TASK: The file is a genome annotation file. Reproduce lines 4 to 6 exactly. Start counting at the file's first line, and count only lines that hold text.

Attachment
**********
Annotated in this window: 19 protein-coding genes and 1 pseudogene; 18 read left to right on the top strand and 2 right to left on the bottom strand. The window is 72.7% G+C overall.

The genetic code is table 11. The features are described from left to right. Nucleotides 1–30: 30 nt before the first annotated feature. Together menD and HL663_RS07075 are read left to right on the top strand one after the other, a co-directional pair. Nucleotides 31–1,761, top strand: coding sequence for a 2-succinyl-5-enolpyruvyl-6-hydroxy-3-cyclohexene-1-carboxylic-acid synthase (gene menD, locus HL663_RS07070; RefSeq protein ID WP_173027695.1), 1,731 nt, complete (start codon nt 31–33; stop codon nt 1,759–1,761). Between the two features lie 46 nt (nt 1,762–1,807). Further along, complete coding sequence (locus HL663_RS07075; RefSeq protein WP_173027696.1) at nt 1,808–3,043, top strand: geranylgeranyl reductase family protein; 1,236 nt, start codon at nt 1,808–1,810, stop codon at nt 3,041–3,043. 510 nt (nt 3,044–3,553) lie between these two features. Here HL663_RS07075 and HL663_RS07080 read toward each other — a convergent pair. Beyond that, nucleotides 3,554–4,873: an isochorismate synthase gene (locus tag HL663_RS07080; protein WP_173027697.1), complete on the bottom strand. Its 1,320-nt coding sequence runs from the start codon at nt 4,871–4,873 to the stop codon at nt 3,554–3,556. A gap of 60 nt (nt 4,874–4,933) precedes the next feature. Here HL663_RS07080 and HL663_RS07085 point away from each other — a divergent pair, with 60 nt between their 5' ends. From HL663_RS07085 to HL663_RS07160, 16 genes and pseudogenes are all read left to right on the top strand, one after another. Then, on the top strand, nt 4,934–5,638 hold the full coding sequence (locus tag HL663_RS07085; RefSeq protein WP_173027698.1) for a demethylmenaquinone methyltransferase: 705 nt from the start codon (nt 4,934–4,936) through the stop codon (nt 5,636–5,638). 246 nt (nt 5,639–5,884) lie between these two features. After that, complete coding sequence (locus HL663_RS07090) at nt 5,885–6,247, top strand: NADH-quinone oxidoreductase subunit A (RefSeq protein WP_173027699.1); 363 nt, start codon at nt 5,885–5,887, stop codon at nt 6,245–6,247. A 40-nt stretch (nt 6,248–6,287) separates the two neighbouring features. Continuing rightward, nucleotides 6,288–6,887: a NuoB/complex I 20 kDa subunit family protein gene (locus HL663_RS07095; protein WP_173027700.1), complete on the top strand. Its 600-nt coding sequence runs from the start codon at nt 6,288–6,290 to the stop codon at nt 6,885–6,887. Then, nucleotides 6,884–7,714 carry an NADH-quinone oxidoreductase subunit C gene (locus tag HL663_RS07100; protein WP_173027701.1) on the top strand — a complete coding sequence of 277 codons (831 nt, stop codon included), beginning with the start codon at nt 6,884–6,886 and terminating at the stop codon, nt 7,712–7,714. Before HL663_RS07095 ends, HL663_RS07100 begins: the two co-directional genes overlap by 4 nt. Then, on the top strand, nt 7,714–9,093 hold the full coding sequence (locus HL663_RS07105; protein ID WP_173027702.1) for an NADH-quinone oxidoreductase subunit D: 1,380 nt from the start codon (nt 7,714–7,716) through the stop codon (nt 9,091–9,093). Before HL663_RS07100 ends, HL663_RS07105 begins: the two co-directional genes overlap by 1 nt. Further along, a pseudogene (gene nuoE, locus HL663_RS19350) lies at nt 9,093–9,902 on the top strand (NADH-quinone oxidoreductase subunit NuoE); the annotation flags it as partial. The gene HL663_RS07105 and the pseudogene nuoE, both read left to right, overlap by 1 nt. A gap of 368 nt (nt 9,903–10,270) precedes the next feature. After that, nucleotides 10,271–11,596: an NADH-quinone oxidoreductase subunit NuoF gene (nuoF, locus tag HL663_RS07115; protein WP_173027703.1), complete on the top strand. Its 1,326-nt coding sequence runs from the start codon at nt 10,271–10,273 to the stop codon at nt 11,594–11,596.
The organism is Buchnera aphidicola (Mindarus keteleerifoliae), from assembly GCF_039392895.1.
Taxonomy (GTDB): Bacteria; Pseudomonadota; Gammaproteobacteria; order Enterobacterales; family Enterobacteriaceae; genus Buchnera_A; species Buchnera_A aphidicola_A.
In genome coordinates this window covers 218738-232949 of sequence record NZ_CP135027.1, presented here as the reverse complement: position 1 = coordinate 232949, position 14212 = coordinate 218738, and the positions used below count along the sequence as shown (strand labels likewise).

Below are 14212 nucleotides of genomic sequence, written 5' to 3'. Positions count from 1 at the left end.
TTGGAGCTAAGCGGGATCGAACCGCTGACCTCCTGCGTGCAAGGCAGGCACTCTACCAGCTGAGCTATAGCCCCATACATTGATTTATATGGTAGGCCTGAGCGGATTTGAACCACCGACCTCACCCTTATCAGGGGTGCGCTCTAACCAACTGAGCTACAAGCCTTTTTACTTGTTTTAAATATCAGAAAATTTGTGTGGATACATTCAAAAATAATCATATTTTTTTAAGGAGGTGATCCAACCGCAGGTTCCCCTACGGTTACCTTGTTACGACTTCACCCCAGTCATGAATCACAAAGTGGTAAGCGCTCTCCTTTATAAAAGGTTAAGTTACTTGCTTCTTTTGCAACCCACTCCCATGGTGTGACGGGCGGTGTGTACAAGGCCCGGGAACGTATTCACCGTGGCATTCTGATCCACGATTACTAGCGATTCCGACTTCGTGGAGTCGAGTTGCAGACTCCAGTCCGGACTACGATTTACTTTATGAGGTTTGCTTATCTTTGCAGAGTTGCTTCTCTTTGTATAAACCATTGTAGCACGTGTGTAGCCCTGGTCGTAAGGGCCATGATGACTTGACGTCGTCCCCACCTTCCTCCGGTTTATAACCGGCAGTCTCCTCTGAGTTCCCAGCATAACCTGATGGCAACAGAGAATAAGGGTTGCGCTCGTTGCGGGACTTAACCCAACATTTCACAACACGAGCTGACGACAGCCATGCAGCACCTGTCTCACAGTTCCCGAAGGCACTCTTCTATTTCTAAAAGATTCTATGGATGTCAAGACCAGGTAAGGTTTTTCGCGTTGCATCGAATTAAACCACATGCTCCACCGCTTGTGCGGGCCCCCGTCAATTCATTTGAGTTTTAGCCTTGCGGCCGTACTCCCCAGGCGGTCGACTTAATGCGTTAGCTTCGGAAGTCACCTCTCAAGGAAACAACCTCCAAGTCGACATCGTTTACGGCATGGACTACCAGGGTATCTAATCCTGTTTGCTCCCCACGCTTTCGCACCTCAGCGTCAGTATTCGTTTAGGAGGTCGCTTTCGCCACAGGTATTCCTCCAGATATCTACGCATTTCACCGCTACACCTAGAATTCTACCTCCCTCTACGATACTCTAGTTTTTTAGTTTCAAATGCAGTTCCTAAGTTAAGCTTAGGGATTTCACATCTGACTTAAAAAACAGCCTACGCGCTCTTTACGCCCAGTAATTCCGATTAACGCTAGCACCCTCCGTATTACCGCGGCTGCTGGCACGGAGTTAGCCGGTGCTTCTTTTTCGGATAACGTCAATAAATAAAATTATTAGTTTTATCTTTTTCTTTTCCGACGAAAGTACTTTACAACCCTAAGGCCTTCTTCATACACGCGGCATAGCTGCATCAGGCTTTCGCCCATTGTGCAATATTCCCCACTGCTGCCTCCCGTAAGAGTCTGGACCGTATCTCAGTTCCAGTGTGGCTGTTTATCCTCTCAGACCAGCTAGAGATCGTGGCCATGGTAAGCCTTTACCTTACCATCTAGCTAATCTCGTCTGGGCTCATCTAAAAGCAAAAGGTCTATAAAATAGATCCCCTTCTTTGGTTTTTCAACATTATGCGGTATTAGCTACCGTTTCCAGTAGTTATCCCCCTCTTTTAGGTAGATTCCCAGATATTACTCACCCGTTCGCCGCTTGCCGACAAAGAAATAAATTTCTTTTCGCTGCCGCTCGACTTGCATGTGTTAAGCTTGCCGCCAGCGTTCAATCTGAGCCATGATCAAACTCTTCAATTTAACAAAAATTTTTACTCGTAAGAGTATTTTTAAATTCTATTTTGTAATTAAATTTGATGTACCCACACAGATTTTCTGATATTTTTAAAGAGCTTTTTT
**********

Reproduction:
Taxonomy (GTDB): Bacteria; Pseudomonadota; Gammaproteobacteria; order Enterobacterales; family Enterobacteriaceae; genus Buchnera_A; species Buchnera_A aphidicola_A.
In genome coordinates this window covers 218738-232949 of sequence record NZ_CP135027.1, presented here as the reverse complement: position 1 = coordinate 232949, position 14212 = coordinate 218738, and the positions used below count along the sequence as shown (strand labels likewise).

Below are 14212 nucleotides of genomic sequence, written 5' to 3'. Positions count from 1 at the left end.